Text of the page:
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The Pegasus Sanctuary

Pegasus, run by Zvika Tamuz, rescues Israel's abused and abandoned equines and educates owners on proper care.

Before WSPA stepped in with financial support, Zvika was working alone and says he found it hard to make ends meet.

"When I first started, I found myself looking after 10 rescued horses referred to me by animal welfare organizations. I found it a real financial strain – I was looking after them on my own land and paying for their care and food out of my own pocket. Then I heard WSPA was coming to visit Israel and I approached them for help."

Since that time Zvika's ability to do rescues has dramatically improved. Now, he has a small team that works by his side. Their work is well-respected by Israeli authorities, who will call if they see an animal in need, and the Israeli Ministry of Agriculture now covers transportation costs, veterinary fees and 20 days upkeep on all cases they refer to Pegasus.

Zvika is now a familiar figure at the border crossings between Israel and Palestine where he works with owners and police to check that animals are getting the care they need.

"I am known at the crossings now and I have seen a real improvement in the way that the animals are being treated. Wounds from harnesses and improper nosebands are not so common and the animals are not so skinny. Word has spread quickly and people want to be seen to be looking after their animals properly," he explains.


Making Miracles Happen

Your support of Pegasus' work has made an amazing difference to hundreds of horses and donkeys in Israel. We'd thought you'd like to know how some of those we told you about are doing now…

Rescuing Rhat

Rhat was grazing on waste ground when children put a nylon plastic bag on his back, poured kerosene on top of it, and then set him alight causing horrific burns. When a local journalist heard of the animal's suffering he asked Zvika to help.

"Eleven months after we rescued him, Rhat is doing well," says Zvika. "Only two tiny pink spots of skin – one on each flank – are the signs of what happened. We're looking for a good home for him, but because he is a bit of an escape artist he can't go to just anyone – we need to find him somewhere secure where he will be safe with his new owner and will not be at risk of falling into the wrong hands again."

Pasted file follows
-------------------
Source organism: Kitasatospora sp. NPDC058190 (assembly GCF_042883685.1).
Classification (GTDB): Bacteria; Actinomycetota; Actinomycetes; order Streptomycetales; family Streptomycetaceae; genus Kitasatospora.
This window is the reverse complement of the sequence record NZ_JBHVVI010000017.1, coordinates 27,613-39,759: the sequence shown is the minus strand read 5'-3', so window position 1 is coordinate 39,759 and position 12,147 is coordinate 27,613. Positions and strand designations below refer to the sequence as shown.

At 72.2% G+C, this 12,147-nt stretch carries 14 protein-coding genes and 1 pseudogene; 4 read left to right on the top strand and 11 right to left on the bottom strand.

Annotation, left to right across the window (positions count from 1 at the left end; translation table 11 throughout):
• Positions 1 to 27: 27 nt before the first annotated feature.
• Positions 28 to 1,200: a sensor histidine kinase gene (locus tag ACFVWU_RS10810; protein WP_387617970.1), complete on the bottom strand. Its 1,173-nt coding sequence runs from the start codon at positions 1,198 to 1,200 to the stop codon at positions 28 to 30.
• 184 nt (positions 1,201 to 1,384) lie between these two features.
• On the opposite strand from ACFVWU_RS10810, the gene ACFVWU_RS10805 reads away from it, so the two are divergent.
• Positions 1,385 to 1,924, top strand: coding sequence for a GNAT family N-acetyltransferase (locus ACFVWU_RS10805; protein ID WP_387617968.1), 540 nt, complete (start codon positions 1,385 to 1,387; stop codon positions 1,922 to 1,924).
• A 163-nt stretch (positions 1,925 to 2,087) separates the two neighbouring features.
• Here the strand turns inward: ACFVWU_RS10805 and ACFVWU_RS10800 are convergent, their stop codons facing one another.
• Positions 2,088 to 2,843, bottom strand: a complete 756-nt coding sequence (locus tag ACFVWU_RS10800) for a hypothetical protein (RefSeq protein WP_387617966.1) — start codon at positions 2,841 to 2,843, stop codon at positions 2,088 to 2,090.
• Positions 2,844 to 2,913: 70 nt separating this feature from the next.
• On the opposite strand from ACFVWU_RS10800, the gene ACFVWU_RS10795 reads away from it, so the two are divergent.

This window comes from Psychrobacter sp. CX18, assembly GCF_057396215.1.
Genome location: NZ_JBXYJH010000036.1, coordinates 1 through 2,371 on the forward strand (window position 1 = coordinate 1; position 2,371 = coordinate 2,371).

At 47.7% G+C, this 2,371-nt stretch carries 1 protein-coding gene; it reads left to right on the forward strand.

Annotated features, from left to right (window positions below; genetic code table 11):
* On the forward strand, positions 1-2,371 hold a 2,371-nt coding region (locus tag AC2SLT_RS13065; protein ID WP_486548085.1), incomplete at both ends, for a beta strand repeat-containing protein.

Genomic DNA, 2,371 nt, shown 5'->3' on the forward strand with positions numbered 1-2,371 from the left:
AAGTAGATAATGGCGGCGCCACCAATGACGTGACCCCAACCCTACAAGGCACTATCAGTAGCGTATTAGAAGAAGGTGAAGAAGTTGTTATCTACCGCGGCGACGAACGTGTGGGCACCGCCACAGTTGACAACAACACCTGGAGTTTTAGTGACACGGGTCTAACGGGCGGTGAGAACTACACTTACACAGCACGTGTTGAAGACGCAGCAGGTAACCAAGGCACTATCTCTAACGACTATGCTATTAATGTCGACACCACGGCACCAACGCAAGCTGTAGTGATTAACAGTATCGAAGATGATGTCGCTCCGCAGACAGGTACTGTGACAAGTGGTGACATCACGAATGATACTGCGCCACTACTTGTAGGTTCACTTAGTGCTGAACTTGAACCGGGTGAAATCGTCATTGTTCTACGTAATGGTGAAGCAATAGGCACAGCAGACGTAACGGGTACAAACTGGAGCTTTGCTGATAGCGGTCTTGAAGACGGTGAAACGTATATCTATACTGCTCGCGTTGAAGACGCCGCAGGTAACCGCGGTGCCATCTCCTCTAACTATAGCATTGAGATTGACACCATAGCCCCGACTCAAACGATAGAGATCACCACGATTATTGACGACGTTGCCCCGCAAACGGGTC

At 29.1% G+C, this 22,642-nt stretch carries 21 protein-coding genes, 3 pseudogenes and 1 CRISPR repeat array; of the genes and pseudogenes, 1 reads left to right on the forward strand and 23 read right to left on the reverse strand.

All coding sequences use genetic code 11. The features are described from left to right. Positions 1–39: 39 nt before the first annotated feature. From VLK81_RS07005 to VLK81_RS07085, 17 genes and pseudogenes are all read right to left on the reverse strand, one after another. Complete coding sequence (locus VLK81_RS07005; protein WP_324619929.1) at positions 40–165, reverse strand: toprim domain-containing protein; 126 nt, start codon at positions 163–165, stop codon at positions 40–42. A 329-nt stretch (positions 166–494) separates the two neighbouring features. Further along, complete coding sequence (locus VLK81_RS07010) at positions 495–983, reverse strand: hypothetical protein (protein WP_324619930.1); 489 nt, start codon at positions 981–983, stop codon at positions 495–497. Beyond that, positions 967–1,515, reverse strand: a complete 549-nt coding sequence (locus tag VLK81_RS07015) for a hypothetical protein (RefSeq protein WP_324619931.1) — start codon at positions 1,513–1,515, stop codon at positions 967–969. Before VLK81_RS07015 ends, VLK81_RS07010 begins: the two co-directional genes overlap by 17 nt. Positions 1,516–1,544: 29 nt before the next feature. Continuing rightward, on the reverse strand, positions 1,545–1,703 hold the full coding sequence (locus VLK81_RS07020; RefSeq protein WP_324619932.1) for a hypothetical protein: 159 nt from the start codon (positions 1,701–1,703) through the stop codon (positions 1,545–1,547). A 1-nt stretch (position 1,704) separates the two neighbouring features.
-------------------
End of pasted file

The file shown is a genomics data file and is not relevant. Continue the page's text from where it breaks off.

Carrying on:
Badly burned: Rhat's horrific injuries were caused when children set fire to him.

New life: Thanks to the special care given to him by Pegasus, Rhat's wounds have healed – he has only small pink scars left.

Helping Hala Mish

Hala Mish was lying at the side of the road with a nasty leg wound and her frightened foal close by when a local vet passing by called Pegasus in to help. Twelve months later Hala Mish has made a good recovery and Zvika is now trying to find homes for them. Sadly it's unlikely they can be rehomed together.

"The little foal is healthy and could be re-housed to a good working home when old enough, but Hala Mish will need a special home and understanding owner. Although she can walk properly and even gallop around the paddock, she won't be able to work or be ridden for the rest of her life," explains Zvika.

Good recovery: Hala Mish needs a special home with an understanding owner.

Saving Samuel

So many of you were touched by the story of Samuel, a young donkey found huddling in a Jerusalem graveyard with a severely injured leg and hoof. His injuries were so terrible that Zvika and Shimi were unsure if he would recover.

But Shimi devoted himself to Samuel's survival. He treated the little donkey with antibiotics, changed his bandages every day, gave him pain relief and followed the vet's instructions to the letter. Thanks to his efforts, Samuel is now a happy and permanent part of the Pegasus family.

"Zvika says it isn't right to rehome him," says Shimi. "If he ever fell into the wrong hands, somebody might try to ride him or put him to work which would be too much for his leg. So it's best to keep him safely here."

Standing well: Thanks to Shimi's care, Samuel is recovered and has a permanent home at Pegasus.

Rehoming Rose

Eighteen months ago Rose, an elderly female donkey, was found starving and wounded in the desert. Her face and ears had been badly ripped apart by a pack of dogs. Your support was vital in getting her the veterinary care and attention that she needed. Thanks to you, her physical injuries are now healed, but she is terrified of dogs and so Zvika is working hard to find her a secure and dog-free home.

Torn apart: When Rose was rescued by Pegasus she was in a terrible state.

New life: Rose is now healed and Zvika hoping to find her a new home.

Thanks to Your Generosity

Pegasus is in a better position to carry out its work than ever before.

  • Pegasus has rescued an incredible 236 horses, 388 donkeys, 9 mules
  • Zvika has found kind homes for 150 donkeys on date plantations and trout farms where they are being used to keep unwanted grass and weeds at bay instead of noisy mowers.
  • Pegasus is now the authority that investigates complaints about private riding establishments. This is because of the pressure it put on the Israeli government to introduce new regulations that have caused a big fall in the number of confiscations, cruelty and abuse cases.
  • Zvika is now backed by the Israeli government to work at the crossings between Palestine and Israel. His advice on equine care has resulted in fewer animals being confiscated under Israeli law because they are in better condition than ever before.

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